The blurred civil and military focus has lately been emphasized once more by the fact that Cameron’s remarks in Bangalore appear to have attracted more attention than the deadly overflows. Virtually every observer was quick to cotton on to the fact that it was not so much what the British prime minister said but where he said it that mattered the most. The accusation of Pakistan “looking both ways” is hardly novel; Washington. after all, periodically makes the same point. But Islamabad takes American criticism in its stride. It can ill afford to take too much umbrage at occasional reprimands from the White House or the Pentagon.
India, however, hardly falls in the same category. Even relatively mild insinuations of misconduct from New Delhi raise Islamabad’s hackles. And Indian Home Secretary G.K. Pillai’s accusation that the ISI was behind the 2008 Mumbai terrorist attacks wasn’t a mild insinuation. That he made the charge during Foreign Minister S.M. Krishna’s visit to Pakistan last month suggested it was intended to undermine a possible thaw in relations between the two neighbours. And an embarrassed Krishna has made it clear that he did not appreciate the timing of the intervention. He didn’t suggest that the charge was unfounded, though. And if there is any evidence whatsoever that active members of Pakistan’s main military intelligence agency were even peripherally involved in the Mumbai massacres of 2008, India has every right to be mightily peeved. Krishna evidently realizes, though, that the solution to the conundrum lies in diplomacy rather than belligerence.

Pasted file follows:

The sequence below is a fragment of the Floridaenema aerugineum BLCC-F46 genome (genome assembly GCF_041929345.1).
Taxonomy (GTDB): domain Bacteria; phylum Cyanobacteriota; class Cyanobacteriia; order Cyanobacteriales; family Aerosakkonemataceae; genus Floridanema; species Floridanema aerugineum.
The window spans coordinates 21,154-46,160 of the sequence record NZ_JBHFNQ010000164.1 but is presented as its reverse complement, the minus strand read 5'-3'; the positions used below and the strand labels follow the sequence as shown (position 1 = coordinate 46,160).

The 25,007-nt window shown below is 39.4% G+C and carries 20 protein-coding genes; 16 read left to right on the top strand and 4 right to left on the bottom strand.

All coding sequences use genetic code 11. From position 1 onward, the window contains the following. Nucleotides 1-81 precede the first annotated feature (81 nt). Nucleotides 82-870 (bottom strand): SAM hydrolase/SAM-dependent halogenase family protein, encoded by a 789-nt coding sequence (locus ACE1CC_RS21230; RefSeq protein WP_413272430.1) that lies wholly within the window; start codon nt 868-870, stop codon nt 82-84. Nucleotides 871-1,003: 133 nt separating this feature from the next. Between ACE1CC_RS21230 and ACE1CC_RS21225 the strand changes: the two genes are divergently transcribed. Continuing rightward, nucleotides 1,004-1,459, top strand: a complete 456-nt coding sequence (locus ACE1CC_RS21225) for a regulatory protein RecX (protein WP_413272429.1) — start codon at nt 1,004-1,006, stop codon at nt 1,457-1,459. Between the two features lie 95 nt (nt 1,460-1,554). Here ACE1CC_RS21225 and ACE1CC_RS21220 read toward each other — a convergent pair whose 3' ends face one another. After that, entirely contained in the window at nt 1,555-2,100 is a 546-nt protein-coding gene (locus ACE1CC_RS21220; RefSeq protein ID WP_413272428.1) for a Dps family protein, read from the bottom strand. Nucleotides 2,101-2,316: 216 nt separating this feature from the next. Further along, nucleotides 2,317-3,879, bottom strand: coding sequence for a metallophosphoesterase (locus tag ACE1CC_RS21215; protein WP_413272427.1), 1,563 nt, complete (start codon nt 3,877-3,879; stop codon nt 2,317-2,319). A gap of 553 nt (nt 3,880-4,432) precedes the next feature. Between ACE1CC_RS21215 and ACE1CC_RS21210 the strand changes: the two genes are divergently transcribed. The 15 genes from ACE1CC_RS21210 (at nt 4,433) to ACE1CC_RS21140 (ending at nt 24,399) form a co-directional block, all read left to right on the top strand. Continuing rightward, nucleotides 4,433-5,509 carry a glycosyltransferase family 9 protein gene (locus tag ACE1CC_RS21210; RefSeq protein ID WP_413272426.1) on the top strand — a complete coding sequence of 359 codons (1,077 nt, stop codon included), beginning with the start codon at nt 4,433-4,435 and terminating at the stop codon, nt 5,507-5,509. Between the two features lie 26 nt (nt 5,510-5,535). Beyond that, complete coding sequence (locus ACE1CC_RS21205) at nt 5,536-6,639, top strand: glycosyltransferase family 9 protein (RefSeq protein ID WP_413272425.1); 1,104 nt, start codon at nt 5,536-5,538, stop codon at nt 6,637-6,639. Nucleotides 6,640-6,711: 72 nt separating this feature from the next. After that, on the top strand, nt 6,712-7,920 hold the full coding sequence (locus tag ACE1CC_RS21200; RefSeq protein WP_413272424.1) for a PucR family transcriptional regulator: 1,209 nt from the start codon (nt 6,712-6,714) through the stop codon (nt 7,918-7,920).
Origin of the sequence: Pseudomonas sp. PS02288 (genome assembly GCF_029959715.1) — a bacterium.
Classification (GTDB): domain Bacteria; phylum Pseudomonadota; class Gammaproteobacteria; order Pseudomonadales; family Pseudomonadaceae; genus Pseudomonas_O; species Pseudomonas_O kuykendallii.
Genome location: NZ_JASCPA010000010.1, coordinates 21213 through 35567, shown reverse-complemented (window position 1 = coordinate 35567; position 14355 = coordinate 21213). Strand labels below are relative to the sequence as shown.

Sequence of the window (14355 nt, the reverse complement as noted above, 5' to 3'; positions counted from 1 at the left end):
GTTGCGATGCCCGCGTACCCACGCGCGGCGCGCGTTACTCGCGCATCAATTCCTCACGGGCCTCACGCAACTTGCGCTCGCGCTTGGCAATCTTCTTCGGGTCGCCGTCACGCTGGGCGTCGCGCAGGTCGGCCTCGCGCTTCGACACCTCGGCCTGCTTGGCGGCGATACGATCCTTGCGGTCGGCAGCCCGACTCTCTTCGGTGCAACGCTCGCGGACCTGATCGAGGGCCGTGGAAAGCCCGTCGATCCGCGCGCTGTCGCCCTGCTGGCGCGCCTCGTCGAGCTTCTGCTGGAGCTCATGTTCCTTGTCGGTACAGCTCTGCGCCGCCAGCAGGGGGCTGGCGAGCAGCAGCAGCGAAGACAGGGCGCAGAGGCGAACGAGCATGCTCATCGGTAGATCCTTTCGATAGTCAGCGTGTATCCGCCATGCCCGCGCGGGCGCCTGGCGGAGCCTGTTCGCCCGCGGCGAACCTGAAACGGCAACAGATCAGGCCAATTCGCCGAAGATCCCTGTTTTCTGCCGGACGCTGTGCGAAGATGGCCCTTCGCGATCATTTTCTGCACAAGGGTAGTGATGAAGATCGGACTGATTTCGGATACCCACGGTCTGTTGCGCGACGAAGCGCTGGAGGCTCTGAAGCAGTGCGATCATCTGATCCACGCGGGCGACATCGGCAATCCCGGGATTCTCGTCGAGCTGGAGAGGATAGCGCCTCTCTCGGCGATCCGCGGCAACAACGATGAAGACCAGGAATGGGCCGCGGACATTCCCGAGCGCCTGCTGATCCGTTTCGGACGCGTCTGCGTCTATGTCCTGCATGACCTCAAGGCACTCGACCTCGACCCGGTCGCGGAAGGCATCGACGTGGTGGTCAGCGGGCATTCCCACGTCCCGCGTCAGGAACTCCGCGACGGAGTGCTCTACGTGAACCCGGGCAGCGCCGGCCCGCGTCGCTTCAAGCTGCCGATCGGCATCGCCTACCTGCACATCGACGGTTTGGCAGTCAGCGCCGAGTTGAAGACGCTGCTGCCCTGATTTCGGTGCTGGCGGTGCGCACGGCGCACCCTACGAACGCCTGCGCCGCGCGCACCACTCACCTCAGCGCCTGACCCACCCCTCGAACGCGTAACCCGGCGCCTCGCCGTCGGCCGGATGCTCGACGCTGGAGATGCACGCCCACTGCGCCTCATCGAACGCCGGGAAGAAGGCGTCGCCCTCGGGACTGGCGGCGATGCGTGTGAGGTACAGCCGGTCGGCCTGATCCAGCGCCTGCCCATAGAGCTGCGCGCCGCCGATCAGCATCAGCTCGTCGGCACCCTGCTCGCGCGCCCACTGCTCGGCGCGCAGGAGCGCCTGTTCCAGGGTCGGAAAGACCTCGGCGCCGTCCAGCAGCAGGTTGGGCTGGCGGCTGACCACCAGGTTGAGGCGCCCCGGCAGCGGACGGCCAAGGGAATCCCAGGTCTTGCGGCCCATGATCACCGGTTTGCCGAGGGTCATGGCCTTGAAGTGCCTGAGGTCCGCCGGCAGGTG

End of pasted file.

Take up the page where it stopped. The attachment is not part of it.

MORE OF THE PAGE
India’s Prime Minister Manmohan Singh was reputedly a key factor in staving off a military response to the Mumbai attacks. Even he, however, has deemed it opportune to supplement Cameron’s controversial speech with a diatribe of his own, just as Hamid Karzai complemented the White House’s reprimand, in the wake of the WikiLeaks revelations, with a critique that potentially negates his recent negotiations with the Pakistani military hierarchy.